Case Studies

LBJ and the Cause of Inflation

The massive tax cuts proposed by Kennedy in 1962, and signed into law by Lyndon Baines Johnson after Kennedy’s death succeeded in stimulating demand, creating growth in the economy… Business was booming, jobs were plentiful...and unemployment was near an all-time low. But as the economy heated up, the prices began raising out of control. Many economists felt a tax increase would take money out of the hands of the consumers and business… Spending would drop… inflationary pressures would retreat.

While his advisors urged Johnson to increase taxes, he didn’t think he could get the votes to support it. While Johnson avowed to create a Great Society and eliminate poverty in American, the biggest item in the federal budget was not war on poverty…it was the war in Vietnam. Because Vietnam was unpopular, he wanted a silent, invisible war and so, therefore, he did not want to raise taxes. He wanted to have the domestic programs and he wanted to be able to run the war as well. The stage was set for the surge of inflation. In the absence of a tax increase or any other effective restraint, consumers and businesses kept spending. At the same time the government kept spending, so businesses operated close to capacity and labor approached full-employment. To meet the demands of the marketplace, expensive new factories had to be built and competition for workers bid up wages. In short, the demand exceeded the economy’s ability to supply and everything began to cost more.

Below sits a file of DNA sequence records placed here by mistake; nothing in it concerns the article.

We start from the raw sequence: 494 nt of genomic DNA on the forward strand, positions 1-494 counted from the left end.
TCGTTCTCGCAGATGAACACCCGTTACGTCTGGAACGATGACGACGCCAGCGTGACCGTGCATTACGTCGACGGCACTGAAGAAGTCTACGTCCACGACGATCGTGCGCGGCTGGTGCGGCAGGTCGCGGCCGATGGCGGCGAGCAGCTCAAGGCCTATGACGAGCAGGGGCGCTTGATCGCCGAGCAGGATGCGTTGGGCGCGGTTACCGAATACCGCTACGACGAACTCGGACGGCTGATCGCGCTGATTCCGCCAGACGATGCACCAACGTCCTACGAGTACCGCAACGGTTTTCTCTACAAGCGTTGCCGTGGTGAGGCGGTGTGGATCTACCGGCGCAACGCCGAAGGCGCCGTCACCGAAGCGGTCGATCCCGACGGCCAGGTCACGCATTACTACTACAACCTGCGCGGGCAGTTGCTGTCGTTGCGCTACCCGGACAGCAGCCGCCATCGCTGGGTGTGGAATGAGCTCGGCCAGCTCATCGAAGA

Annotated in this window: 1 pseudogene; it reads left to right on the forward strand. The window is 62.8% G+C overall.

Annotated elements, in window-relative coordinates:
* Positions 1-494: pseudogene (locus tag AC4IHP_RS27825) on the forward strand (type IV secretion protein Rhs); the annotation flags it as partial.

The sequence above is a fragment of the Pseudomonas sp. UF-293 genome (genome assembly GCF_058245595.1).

Comment & Analysis by Richard Gill In the 1960’s we had a classic go-go economy. Consumer demand ran at a feverish pitch as did government spending. The "Great Society" programs of Lyndon Johnson had been launched, as was the Vietnam War. Suddenly demand was given a big shot in the arm and the aggregate demand curve shifted up. The total effect of the increasing demand went into higher prices. Americans were already producing at the economy’s capacity so supply did not increase. LBJ shoved America into the world of demand-pull inflation. ..which began a cycle of inflationary pressures.

Inflation's Winners and Losers

As destructive as inflation can be, there are those who benefit from unexpected rising prices such as people in debt. For example, when interest rates on existing mortgages are lower than the rate of inflation, homeowners win. They pay back their loans on cheaper, inflated dollars...At the same time, their property values rise. However, businesses do not fare well overall during periods of inflation. At the initial stages of inflation, when it’s increasing, some businesses think they are better off because profits seem to rise. But all of a sudden costs begin to soar. Among those clearly worse off from inflation are senior citizens. For the most part, they live on fixed incomes…They have no extra money to cover even a small price increase.

During the inflation in the 70’s, the "seniors" had the power to organize and to make their voices heard. They succeeded in getting legislation passed that would link the consumer price index to regular increases in Social Security.